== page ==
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Stone Coin Collection Filled With Rare Gems In Upcoming Sotheby's Auction
Published on March 19, 2018
Fans of classic coins are gearing up for one of the most exciting offerings of 19th-century coinage to cross the auction block in years. The Ralph and Lois Stone CollecAnnouncements
Fans of classic coins are gearing up for one of the most exciting offerings of 19th-century coinage to cross the auction block in years. The Ralph and Lois Stone Collection of United States Silver Morgan Dollars will be featured at the Sotheby’s Historic Coins and Medals sale and will be on exhibition in New York City May 18-21, 2018 before the auction at 2:00 PM on May 21. This collection, assembled by northern California banker Ralph Stone over the latter decades of the 20th century, provides collectors with an assemblage of superb-quality examples of three-cent silvers, Morgan dollars, classic commemorative coins, and other fascinating pieces that fell off the numismatic radar many years ago.
The coins themselves are stunning and will surely inspire fervent bidding during the upcoming May 2018 auction. However, there is a particular feature about this collection that many longtime collectors of third-party encapsulated coins will appreciate: the fact that these coins are in vintage slabs from Professional Coin Grading Service (PCGS) and Numismatic Guaranty Corporation (NGC), representing the two major graders at that time. While seemingly few people bat an eye at cracking out coins from early-generation PCGS and NGC holders with hopes of upgrading for a higher grade by today’s graders, this has helped propagate demand for coins in vintage slabs and may eventually lead to significant scarceness of slabbed coins from the mid 1980s through early 1990s.
In fact, all of the Stone Collection coins are in slabs that date from the first ten years of the third-party encapsulation era, which essentially began in 1985 with the founding of PCGS. Therefore, perhaps this auction will mark one of the occasions when the old maxim “buy the coin, not the slab” might be aptly rephrased as “buy the coin and the slab!”
Helping to showcase the supreme quality of these rare coins in vintage slabs is the presence of “beans” (or stickers) by Certified Acceptance Corporation (CAC), a company founded in 2007 by PCGS and NGC pioneer John Albanese. Green CAC stickers are affixed to any coin that is considered premium for its grade, while gold CAC stickers are indicative of coins that, if resubmitted to a third-party grader, are virtually certain to receive a higher grade.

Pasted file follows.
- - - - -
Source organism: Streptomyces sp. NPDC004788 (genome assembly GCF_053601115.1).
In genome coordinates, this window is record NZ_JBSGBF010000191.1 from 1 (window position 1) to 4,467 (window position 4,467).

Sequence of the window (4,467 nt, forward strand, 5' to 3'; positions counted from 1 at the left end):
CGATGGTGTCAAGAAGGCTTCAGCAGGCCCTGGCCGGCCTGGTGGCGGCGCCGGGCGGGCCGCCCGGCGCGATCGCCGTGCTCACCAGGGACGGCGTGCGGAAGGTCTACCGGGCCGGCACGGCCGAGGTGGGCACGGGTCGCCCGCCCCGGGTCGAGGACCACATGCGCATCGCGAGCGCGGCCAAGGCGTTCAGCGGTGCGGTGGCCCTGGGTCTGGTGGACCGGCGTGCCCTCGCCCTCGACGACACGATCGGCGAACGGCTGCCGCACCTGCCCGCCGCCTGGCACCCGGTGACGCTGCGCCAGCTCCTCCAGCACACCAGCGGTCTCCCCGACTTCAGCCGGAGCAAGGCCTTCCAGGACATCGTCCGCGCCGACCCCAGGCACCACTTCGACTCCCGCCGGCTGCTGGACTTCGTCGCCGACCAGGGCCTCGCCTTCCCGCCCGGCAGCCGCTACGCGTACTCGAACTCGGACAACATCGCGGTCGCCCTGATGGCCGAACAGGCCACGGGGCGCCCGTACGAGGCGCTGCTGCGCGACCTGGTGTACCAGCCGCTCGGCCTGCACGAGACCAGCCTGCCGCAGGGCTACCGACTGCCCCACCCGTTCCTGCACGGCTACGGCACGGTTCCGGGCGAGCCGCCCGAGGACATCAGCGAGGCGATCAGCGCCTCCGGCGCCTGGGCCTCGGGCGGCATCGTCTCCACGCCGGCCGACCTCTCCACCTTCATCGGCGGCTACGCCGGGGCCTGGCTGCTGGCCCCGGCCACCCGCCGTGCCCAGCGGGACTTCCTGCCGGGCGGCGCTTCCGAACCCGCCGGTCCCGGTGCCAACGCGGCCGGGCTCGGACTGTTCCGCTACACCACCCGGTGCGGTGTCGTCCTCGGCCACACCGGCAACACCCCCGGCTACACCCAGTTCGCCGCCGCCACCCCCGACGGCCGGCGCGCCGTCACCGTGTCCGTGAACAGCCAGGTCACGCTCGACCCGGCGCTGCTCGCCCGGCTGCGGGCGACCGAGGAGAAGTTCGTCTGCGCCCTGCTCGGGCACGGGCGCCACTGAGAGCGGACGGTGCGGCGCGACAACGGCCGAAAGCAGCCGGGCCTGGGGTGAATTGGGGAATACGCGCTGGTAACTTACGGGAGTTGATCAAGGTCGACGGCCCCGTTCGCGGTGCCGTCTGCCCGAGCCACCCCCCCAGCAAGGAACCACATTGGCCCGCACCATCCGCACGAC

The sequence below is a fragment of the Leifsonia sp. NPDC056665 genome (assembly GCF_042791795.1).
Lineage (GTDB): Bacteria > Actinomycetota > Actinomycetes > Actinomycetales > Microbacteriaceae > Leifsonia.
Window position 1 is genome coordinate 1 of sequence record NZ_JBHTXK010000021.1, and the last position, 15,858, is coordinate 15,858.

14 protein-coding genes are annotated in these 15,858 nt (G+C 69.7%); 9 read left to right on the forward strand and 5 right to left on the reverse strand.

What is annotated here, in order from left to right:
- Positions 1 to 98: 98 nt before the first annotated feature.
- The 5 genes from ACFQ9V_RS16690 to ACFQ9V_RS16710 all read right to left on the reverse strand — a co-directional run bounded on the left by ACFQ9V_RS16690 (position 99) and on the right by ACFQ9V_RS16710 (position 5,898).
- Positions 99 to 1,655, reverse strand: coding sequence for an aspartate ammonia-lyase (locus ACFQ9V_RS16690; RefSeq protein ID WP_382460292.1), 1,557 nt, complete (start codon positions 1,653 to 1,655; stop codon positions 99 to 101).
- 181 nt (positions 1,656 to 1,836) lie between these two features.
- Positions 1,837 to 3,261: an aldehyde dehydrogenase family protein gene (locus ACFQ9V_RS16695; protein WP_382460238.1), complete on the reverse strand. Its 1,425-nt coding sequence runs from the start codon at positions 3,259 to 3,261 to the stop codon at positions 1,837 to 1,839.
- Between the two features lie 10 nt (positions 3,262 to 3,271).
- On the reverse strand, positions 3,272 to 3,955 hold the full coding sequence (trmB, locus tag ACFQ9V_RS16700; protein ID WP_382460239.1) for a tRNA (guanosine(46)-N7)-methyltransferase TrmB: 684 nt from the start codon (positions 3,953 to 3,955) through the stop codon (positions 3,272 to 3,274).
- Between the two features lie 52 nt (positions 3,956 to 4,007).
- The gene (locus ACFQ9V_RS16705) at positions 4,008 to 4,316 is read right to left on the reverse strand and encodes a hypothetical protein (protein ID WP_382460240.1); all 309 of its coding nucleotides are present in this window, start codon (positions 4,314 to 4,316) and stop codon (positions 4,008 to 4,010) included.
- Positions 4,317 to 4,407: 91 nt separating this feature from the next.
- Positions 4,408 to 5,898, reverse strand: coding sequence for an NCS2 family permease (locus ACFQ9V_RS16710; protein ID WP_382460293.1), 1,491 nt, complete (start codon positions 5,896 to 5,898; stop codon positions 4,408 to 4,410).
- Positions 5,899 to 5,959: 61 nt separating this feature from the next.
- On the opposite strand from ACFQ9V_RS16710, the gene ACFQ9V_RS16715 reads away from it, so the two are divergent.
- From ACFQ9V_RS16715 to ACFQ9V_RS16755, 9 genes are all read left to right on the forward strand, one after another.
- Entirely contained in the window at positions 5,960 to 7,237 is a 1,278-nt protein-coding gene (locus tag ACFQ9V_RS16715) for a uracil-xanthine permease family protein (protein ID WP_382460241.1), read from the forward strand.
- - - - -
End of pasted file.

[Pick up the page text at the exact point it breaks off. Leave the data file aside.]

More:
The coins in the collection include some exceptional gems, including some that could easily take a half-million dollars apiece. Among these are a CAC-approved 1893-S Morgan dollar grading MS65 in a PCGS slab, with pre-auction estimate of $300,000 to $500,000. It’s one of just 100,000 struck and among the very finest-known examples of this iconic Morgan dollar key date.
Another Morgan series key bound to turn plenty of heads is the 1895 NGC Proof66 with coveted gold CAC sticker. It’s one of just 880 examples and is poised to cross the $100,000 threshold.
Yet another fascinating headliner is an 1884-S PCGS MS67 CAC Morgan, which is one of the greatest conditional rarities in the entire series. Purchased from the legendary collection of Jack Lee, the 1884-S PCGS MS67 CAC is estimated to command $300-500,000 and is miles superior to all other 1884-S Morgan dollars listed in auction records. Other marquee Morgan dollars up for bids from the Stone Collection are an 1892-S PCGS MS67 CAC and CAC-labeled 1893-O PCGS DMPL65 (or “Deep Mirror Prooflike”), both with estimates reaching into the mid six figures.
In addition to Morgan dollars, another exciting large-size silver piece in the Stone Collection is the 1865 Silver Indian Peace Medal, commissioned by President Andrew Jackson for Sihasapa Sioux warrior Kill Eagle, who helped in the rescue of Fanny Kelly after she was captured by a group of Oglala Sioux several months earlier. The peace medal, inscribed with the phrase “Brother, I am pleased with you!” is listed as “the only known Indian Peace medal with an inscription engraved by Presidential order.” This exceptionally rare piece is sure to attract enthusiasts of American history, Native American historians, and exonumia specialists and could hammer for $40,000 or more.
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